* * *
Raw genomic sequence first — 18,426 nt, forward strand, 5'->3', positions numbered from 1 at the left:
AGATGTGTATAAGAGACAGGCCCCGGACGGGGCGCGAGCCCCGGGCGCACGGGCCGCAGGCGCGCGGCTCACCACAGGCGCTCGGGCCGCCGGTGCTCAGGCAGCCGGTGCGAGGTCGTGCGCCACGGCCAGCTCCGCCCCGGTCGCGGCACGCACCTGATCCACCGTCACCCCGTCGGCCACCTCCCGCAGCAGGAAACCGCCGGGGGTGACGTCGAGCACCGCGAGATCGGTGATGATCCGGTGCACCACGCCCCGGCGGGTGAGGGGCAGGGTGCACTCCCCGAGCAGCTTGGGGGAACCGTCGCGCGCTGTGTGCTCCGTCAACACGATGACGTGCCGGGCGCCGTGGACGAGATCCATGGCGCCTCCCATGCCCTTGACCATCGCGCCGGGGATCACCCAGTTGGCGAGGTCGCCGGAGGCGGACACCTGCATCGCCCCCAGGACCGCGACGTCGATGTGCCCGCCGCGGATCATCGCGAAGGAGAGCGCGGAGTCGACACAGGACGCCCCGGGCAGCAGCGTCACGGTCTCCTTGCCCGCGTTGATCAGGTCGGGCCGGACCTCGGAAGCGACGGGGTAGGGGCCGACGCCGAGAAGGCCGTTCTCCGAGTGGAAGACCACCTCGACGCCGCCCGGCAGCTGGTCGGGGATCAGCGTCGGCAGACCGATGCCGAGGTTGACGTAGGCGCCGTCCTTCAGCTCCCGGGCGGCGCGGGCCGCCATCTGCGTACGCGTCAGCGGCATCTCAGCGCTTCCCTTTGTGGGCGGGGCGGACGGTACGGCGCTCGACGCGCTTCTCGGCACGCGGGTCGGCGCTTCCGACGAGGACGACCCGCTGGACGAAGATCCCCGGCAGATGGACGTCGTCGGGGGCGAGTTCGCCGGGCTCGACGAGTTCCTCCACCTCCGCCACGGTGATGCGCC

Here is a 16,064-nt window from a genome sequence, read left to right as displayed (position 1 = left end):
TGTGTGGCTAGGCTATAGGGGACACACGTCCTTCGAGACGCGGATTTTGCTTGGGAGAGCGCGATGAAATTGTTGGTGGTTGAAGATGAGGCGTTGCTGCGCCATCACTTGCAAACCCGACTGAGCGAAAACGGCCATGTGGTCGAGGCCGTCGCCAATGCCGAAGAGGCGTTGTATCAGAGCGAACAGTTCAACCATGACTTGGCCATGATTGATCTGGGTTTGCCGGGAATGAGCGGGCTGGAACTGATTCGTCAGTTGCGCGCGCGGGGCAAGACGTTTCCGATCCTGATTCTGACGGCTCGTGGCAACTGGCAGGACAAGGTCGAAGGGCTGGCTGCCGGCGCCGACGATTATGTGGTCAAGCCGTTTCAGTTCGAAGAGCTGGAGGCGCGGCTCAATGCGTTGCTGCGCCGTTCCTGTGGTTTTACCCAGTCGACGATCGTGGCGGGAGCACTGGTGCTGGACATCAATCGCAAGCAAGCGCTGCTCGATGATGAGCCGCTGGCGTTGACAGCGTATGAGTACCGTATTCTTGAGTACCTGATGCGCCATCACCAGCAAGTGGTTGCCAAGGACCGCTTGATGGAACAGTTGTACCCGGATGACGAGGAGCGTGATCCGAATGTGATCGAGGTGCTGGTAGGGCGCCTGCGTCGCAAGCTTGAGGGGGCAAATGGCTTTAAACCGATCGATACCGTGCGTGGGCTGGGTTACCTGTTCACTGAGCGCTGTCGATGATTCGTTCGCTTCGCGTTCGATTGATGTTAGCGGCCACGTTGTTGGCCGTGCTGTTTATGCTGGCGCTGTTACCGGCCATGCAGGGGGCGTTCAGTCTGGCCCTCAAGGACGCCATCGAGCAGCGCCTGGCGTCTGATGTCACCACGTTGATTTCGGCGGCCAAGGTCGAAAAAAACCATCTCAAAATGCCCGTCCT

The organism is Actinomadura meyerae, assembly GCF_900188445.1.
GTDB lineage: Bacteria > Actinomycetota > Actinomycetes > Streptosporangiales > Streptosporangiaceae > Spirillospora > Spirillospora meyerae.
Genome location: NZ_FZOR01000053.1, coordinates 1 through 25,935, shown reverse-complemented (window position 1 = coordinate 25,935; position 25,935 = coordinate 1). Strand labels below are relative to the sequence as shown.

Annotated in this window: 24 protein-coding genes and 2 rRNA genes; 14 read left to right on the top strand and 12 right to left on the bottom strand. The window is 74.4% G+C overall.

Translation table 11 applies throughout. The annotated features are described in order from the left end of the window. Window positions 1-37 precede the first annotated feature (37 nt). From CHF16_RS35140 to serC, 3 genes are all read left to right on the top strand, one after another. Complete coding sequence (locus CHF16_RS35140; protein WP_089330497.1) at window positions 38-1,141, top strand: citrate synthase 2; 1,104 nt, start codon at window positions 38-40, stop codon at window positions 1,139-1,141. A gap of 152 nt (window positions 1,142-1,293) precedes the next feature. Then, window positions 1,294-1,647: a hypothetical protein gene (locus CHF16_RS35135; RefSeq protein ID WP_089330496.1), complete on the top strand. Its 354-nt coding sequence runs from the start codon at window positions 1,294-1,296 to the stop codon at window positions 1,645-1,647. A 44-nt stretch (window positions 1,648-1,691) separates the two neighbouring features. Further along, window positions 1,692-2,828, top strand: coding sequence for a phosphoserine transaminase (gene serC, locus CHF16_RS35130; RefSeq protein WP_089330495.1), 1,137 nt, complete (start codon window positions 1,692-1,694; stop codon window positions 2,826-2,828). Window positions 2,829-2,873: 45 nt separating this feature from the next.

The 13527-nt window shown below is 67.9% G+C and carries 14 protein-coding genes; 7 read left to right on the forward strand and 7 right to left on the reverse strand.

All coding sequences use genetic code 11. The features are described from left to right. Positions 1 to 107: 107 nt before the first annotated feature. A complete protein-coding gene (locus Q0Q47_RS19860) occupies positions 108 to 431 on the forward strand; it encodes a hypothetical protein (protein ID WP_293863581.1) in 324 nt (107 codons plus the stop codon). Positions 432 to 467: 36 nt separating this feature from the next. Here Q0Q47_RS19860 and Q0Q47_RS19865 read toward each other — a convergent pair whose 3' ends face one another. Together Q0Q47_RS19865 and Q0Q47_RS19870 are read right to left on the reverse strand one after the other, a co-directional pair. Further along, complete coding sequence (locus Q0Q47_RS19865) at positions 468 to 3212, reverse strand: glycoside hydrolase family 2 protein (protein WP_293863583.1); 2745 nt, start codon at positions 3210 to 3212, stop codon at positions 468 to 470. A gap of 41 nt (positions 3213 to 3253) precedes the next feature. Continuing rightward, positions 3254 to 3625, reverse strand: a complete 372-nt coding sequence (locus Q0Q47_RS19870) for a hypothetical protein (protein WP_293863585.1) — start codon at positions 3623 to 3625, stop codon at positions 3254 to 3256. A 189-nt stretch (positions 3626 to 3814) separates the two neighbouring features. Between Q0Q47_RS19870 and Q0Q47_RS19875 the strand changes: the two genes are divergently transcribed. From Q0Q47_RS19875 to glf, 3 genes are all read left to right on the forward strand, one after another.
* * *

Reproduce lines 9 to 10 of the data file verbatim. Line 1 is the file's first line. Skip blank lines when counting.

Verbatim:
Translation table 11 applies throughout. The annotated features are described in order from the left end of the window. Window positions 1-37 precede the first annotated feature (37 nt). From CHF16_RS35140 to serC, 3 genes are all read left to right on the top strand, one after another. Complete coding sequence (locus CHF16_RS35140; protein WP_089330497.1) at window positions 38-1,141, top strand: citrate synthase 2; 1,104 nt, start codon at window positions 38-40, stop codon at window positions 1,139-1,141. A gap of 152 nt (window positions 1,142-1,293) precedes the next feature. Then, window positions 1,294-1,647: a hypothetical protein gene (locus CHF16_RS35135; RefSeq protein ID WP_089330496.1), complete on the top strand. Its 354-nt coding sequence runs from the start codon at window positions 1,294-1,296 to the stop codon at window positions 1,645-1,647. A 44-nt stretch (window positions 1,648-1,691) separates the two neighbouring features. Further along, window positions 1,692-2,828, top strand: coding sequence for a phosphoserine transaminase (gene serC, locus CHF16_RS35130; RefSeq protein WP_089330495.1), 1,137 nt, complete (start codon window positions 1,692-1,694; stop codon window positions 2,826-2,828). Window positions 2,829-2,873: 45 nt separating this feature from the next.

The 13527-nt window shown below is 67.9% G+C and carries 14 protein-coding genes; 7 read left to right on the forward strand and 7 right to left on the reverse strand.